I’ve heard of a case of a truck driver who got home earlier because of an app, and this really struck a chord with me, because the glamour of advertising didn't fulfill anything for me anymore, it was just campaigning.
After seeing that story, I saw that with my current work, I could add value to someone. As much as it is a sale, it is a conscious sale that is pleasant and provides a good experience. This is something that resonates with me, and caught my attention.
Daniel: During my final paper in college, I noticed a gap in my understanding of project processes. I didn't have this in my background. I have also always loved the business side of things, and, without a doubt, UX/UI Design is very connected to the company's goal and business, so it has always been an area that has interested me a lot; I think that's the point for me.
In the last companies I worked for, I could apply some Design Thinking processes, but I didn't think it was enough. I wanted to participate more in the process and see how users responded to what was delivered to them. So I decided to pivot to UX Design.
In the transition process, did you guys leave everything you used to do behind, or did you bring the lessons you learned from previous areas to UX?
Diogo: In my case, I use my Design background, especially for concepts, and I usually apply it to UI projects. As for tools, I don't have Photoshop, Illustrator, and InDesign installed on my computer anymore, I use Sketch more often.
Daniel: I have always worked with Motion, but I have a Design major, and this certainly helps a lot when it comes to looking for jobs. I see that those who have a background in Design have less struggle entering the UX/UI Design market.
I still use Motion Design, and I can also apply it to my projects. For me, this is a distinguishing feature that helps me stand out from others in the job market, but I still think people from other areas can easily transition to UX.
Luka: I think that for those who come from Graphic Design and Advertising, the matter of creativity, that is, creating something without thinking about why or how can be very helpful when it comes to rethinking processes.
As I have exercised my creative side a lot in previous jobs, I try to find different and more interesting solutions. So, I think we can bring some of this creativity to UX/UI design and look at things from different angles to find a better solution.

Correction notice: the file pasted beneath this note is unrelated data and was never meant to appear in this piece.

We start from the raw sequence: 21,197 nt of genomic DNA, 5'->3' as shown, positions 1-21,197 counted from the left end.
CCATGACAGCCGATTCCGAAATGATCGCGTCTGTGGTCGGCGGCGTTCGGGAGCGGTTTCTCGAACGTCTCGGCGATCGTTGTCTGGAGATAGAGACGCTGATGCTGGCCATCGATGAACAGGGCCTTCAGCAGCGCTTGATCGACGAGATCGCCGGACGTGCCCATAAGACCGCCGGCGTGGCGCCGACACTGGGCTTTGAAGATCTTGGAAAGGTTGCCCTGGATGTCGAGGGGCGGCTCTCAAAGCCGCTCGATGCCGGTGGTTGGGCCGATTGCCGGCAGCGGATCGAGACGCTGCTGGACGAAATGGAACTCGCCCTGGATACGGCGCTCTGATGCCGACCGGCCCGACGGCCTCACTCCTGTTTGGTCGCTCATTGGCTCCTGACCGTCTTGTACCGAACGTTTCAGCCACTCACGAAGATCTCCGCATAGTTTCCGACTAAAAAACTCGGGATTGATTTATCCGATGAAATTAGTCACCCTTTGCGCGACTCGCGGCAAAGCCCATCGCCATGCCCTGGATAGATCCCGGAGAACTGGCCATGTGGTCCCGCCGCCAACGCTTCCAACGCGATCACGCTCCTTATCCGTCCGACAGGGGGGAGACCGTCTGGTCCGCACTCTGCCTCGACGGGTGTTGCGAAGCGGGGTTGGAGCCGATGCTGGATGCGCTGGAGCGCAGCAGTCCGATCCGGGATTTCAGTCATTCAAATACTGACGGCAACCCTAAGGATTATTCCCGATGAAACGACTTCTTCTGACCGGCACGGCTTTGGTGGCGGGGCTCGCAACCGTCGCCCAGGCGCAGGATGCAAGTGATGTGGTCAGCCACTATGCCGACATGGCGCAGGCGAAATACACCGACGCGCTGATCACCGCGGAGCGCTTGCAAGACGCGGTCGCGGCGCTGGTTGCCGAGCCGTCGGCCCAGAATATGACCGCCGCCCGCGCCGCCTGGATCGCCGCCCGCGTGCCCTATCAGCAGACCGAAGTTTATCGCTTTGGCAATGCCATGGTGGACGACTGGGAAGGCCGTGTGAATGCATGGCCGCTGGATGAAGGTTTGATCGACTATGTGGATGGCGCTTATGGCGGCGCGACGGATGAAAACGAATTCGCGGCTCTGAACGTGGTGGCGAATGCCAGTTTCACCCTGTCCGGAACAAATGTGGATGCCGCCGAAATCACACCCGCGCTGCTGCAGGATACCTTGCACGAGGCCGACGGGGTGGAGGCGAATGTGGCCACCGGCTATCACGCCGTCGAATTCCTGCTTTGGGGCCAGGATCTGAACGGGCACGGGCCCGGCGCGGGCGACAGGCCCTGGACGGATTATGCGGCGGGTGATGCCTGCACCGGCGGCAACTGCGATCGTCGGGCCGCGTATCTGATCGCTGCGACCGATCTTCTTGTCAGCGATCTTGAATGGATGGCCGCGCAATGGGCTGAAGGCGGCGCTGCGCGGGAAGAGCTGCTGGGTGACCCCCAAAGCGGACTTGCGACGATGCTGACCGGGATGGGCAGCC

Victor: In advertising, we become the owners of our ideas and products. When we move to a UX/UI Design or Product Designer environment, we still retain a lot of that.
I realize that people who come from other fields don't have much of that, but people who come from advertising fight for their ideas quite strongly.
Joyce: I think people who come from Design have some advantages regarding methodologies, like Agile, Design Thinking, and Sprint. I think if you know those methodologies, you get a competitive advantage.
Would you say that English is essential to work in UX Design?
Daniel: I think it's essential. Here in Canada, it's no use if you don't know it, you have nothing to do. But they don't care about accents; what matters is knowing how to communicate and positioning yourself.
Of course, there may be one thing or another that you don't understand, and you have to ask someone to explain it to you, but I never had a problem with this. There is no other way; English is essential in UX.
Victor: I think English is extremely important, whether you like it or not, we use tools and read articles in English on a daily basis. I've done a few interviews in English, but currently, I'm a little rusty. At the moment, I am trying to get back to practicing every day to catch up.
Joyce: Today, English is no longer a plus; it’s essential. There is a lot of great material for studying, and even if the company is Brazilian, it wants to become global.
If you can't speak English, I think you will miss great opportunities. If you aim for an international career or a career in a big company, it is mandatory to speak English and keep improving it.
What advice would you give to someone who wants to transition to UX but doesn't have experience in Design?
Victor: I think that no matter what field a person goes into, most likely, they will be able to add something from their background to this new area. You can pivot to UX/UI no matter your background.
Diogo: I think that becoming a UX designer is more of a mindset. Most of us come from Design, so maybe we have an easier time with UI Design. For example, people who come from psychology might have an easier time with UX Design.